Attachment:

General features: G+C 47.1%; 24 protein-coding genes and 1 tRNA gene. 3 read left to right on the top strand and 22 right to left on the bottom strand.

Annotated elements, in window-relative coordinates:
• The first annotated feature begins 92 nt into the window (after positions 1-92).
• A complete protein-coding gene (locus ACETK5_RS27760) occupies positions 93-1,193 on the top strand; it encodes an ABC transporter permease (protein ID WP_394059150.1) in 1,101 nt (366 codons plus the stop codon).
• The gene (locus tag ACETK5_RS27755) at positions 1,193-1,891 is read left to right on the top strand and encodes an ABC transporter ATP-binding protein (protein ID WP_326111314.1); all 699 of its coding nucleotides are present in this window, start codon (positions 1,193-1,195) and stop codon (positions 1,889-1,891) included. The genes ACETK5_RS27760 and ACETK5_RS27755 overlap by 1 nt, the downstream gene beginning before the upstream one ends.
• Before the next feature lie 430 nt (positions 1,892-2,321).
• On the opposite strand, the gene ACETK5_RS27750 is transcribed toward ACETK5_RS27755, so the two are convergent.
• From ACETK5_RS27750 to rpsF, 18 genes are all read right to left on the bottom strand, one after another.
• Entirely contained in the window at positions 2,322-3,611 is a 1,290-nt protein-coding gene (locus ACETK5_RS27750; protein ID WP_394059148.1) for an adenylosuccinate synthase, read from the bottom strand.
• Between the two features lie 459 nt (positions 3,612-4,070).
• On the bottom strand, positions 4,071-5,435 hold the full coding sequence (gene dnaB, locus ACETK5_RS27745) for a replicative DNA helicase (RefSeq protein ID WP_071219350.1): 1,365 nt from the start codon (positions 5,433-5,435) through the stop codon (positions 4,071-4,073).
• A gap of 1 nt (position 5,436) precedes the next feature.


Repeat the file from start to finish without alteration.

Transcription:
General features: G+C 47.1%; 24 protein-coding genes and 1 tRNA gene. 3 read left to right on the top strand and 22 right to left on the bottom strand.

Annotated elements, in window-relative coordinates:
• The first annotated feature begins 92 nt into the window (after positions 1-92).
• A complete protein-coding gene (locus ACETK5_RS27760) occupies positions 93-1,193 on the top strand; it encodes an ABC transporter permease (protein ID WP_394059150.1) in 1,101 nt (366 codons plus the stop codon).
• The gene (locus tag ACETK5_RS27755) at positions 1,193-1,891 is read left to right on the top strand and encodes an ABC transporter ATP-binding protein (protein ID WP_326111314.1); all 699 of its coding nucleotides are present in this window, start codon (positions 1,193-1,195) and stop codon (positions 1,889-1,891) included. The genes ACETK5_RS27760 and ACETK5_RS27755 overlap by 1 nt, the downstream gene beginning before the upstream one ends.
• Before the next feature lie 430 nt (positions 1,892-2,321).
• On the opposite strand, the gene ACETK5_RS27750 is transcribed toward ACETK5_RS27755, so the two are convergent.
• From ACETK5_RS27750 to rpsF, 18 genes are all read right to left on the bottom strand, one after another.
• Entirely contained in the window at positions 2,322-3,611 is a 1,290-nt protein-coding gene (locus ACETK5_RS27750; protein ID WP_394059148.1) for an adenylosuccinate synthase, read from the bottom strand.
• Between the two features lie 459 nt (positions 3,612-4,070).
• On the bottom strand, positions 4,071-5,435 hold the full coding sequence (gene dnaB, locus ACETK5_RS27745) for a replicative DNA helicase (RefSeq protein ID WP_071219350.1): 1,365 nt from the start codon (positions 5,433-5,435) through the stop codon (positions 4,071-4,073).
• A gap of 1 nt (position 5,436) precedes the next feature.